• knowingly materially assisted or provided significant financial, material, or technological support for the commission of such acts.



On 17 December 2014, the United States added six companies and five people to its Syria SDN and foreign sanctions evaders lists, which means they are now subject to an asset freeze and prohibition on financial and commercial transactions in the USA.

The US Treasury explained in a press statement that the additional listings are aimed to increase “pressure on those supporting the Syrian regime’s procurement of specialty fuels and base oil used in its military campaign against the Syrian people”.

The companies that have been added to the list are Staroil B.V. (Netherlands); Rixo International Trading Ltd and Bluemarine SA (Switzerland); the Abdulkarim Group (Syria); and Maxima Middle East Trading Company (United Arab Emirates). Five officials from the companies have also been added for “for having facilitated deceptive transactions for or on behalf of the Government of Syria”.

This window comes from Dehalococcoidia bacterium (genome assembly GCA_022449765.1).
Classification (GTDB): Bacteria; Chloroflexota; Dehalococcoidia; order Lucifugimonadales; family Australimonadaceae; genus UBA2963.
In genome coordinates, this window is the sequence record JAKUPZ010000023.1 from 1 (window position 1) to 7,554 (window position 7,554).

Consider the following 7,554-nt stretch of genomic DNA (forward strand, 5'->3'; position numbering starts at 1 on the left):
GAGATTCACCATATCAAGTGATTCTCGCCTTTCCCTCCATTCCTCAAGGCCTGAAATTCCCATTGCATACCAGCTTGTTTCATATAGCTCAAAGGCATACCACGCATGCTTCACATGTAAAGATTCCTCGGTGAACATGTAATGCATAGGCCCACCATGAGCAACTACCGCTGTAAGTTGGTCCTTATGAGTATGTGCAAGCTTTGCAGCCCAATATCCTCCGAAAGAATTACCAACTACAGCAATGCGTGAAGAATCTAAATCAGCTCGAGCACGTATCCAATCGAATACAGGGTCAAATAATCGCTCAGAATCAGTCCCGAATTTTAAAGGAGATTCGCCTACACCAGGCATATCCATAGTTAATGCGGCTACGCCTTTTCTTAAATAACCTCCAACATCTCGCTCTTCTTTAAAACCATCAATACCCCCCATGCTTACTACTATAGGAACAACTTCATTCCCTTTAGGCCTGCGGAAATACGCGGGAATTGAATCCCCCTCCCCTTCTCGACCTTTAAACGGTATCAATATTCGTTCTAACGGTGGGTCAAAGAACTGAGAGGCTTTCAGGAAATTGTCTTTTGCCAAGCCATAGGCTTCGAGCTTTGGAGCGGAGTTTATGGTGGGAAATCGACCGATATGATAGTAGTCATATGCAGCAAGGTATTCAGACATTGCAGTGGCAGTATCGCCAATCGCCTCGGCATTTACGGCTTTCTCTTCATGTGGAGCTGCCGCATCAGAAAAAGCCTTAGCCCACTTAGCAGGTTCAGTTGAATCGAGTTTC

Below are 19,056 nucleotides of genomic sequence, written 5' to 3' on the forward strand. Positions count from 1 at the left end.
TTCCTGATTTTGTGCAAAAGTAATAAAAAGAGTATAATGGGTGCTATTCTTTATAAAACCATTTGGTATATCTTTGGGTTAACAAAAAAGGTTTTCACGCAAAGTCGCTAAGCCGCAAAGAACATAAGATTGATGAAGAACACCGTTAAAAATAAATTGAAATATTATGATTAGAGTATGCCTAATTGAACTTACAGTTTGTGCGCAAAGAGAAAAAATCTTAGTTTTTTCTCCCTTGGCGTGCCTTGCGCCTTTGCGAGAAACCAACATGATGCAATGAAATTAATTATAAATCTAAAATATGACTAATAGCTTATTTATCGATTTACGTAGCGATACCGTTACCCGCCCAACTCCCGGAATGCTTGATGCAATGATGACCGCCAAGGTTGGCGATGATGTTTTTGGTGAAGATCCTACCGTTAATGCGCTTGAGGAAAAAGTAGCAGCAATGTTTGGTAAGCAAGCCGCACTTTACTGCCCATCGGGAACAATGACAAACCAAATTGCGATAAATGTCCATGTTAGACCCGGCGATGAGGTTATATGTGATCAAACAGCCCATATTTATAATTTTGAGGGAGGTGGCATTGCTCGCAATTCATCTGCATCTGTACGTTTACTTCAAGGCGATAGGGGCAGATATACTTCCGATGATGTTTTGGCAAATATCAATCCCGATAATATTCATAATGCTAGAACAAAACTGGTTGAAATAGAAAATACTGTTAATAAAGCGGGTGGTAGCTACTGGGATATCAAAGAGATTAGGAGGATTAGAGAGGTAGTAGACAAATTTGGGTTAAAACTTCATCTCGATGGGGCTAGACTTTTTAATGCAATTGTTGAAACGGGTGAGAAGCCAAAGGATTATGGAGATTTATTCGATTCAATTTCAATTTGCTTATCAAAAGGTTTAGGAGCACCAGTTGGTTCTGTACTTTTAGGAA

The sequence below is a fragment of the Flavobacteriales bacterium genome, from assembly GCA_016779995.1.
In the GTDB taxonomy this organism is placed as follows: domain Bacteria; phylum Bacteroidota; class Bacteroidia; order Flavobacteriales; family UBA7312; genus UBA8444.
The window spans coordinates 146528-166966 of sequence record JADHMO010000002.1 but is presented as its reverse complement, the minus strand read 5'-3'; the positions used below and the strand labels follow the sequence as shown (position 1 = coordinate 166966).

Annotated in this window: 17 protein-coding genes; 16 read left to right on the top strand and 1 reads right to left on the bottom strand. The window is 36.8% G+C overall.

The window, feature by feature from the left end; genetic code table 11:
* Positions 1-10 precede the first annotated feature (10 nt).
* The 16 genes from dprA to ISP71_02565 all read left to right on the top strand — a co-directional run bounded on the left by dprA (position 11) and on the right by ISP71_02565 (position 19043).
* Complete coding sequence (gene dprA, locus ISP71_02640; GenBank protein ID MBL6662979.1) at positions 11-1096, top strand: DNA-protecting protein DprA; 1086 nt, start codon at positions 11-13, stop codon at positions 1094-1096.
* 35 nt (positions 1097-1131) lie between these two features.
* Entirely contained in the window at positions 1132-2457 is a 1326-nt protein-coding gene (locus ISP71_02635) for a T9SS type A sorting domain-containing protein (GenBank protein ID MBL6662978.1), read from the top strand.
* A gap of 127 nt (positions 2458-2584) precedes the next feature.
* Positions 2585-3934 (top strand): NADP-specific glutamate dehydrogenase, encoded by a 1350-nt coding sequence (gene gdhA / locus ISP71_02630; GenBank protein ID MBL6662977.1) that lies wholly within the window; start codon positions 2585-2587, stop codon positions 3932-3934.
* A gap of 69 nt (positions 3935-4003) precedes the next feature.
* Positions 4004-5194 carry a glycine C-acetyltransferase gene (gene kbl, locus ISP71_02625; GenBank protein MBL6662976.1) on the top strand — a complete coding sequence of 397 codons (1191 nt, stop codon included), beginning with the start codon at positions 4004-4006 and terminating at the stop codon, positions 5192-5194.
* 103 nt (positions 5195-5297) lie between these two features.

The United States announced yesterday that it will ease its sanctions on Cuba as part of its wider efforts to re-establish diplomatic relations between the two countries.

Many aspects of the US economic embargo on Cuba will remain in place. US sanctions will be eased in several areas including expanded permitted imports and exports between the USA and Cuba, increasing categories of travel licences and facilitating money transfers to Cuba and money transactions between the countries. The list of the proposed amendments to the current restrictive measures can be found here.

The US Treasury Department’s statement says that the changes will be effective when its Office of Foreign Asset Control revises the Cuban Assets Control Regulations, which is expected to take place in the next few weeks. The White House’s press release states: